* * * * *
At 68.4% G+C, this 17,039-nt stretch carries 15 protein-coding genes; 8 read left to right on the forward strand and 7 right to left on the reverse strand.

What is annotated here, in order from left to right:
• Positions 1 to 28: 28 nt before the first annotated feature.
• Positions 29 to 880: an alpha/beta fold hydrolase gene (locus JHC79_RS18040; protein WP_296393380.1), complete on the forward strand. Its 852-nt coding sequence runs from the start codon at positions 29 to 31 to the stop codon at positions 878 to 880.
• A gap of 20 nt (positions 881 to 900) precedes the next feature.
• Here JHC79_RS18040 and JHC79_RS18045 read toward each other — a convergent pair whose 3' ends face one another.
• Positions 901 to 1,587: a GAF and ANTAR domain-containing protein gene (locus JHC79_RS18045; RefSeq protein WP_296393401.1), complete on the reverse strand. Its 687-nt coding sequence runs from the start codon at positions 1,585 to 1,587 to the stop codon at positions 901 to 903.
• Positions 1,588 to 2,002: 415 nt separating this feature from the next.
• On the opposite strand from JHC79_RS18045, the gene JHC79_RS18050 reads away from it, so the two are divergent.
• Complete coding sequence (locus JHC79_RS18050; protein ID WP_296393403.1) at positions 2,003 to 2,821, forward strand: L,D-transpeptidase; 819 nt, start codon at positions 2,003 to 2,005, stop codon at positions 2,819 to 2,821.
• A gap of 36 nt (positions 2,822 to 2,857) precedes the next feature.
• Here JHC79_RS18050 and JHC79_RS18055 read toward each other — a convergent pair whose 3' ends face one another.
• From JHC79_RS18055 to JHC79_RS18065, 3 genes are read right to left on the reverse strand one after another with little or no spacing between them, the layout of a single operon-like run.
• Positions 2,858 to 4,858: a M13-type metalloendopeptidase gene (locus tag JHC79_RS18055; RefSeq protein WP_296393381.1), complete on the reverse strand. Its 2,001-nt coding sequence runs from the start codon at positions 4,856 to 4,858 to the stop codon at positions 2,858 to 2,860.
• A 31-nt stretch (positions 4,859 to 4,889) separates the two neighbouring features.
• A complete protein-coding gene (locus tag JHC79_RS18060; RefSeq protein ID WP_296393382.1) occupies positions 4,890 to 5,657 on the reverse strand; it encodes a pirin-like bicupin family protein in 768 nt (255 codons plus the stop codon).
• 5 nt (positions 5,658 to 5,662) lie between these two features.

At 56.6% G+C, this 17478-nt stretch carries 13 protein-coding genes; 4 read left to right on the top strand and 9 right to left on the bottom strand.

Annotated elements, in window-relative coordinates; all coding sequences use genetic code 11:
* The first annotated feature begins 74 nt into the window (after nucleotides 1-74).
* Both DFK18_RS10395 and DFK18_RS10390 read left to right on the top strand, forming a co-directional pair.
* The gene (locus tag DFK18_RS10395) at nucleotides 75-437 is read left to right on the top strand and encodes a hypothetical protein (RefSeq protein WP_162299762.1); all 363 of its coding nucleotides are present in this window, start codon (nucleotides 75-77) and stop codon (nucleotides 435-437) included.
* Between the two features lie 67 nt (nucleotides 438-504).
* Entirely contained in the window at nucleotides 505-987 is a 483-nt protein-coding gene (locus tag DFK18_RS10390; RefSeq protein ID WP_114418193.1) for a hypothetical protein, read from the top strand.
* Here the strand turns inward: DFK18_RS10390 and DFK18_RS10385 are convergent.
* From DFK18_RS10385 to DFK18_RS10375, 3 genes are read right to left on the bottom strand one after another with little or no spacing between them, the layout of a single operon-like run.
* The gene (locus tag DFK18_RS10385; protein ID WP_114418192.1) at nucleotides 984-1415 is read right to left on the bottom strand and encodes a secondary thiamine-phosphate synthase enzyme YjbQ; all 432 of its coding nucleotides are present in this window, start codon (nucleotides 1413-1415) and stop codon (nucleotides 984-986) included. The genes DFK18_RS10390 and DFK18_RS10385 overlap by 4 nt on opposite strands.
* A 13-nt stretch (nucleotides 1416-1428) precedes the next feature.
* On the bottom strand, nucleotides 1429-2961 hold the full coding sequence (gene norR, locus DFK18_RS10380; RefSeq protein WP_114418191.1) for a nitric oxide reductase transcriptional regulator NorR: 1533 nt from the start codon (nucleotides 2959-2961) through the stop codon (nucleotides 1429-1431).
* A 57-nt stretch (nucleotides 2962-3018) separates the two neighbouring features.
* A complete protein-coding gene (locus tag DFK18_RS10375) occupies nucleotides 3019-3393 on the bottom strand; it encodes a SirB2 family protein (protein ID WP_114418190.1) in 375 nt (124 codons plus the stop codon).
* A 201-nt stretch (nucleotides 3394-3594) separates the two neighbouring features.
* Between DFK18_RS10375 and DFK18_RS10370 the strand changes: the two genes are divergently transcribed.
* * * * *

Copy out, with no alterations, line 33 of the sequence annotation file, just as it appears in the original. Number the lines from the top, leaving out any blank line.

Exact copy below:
* Between DFK18_RS10375 and DFK18_RS10370 the strand changes: the two genes are divergently transcribed.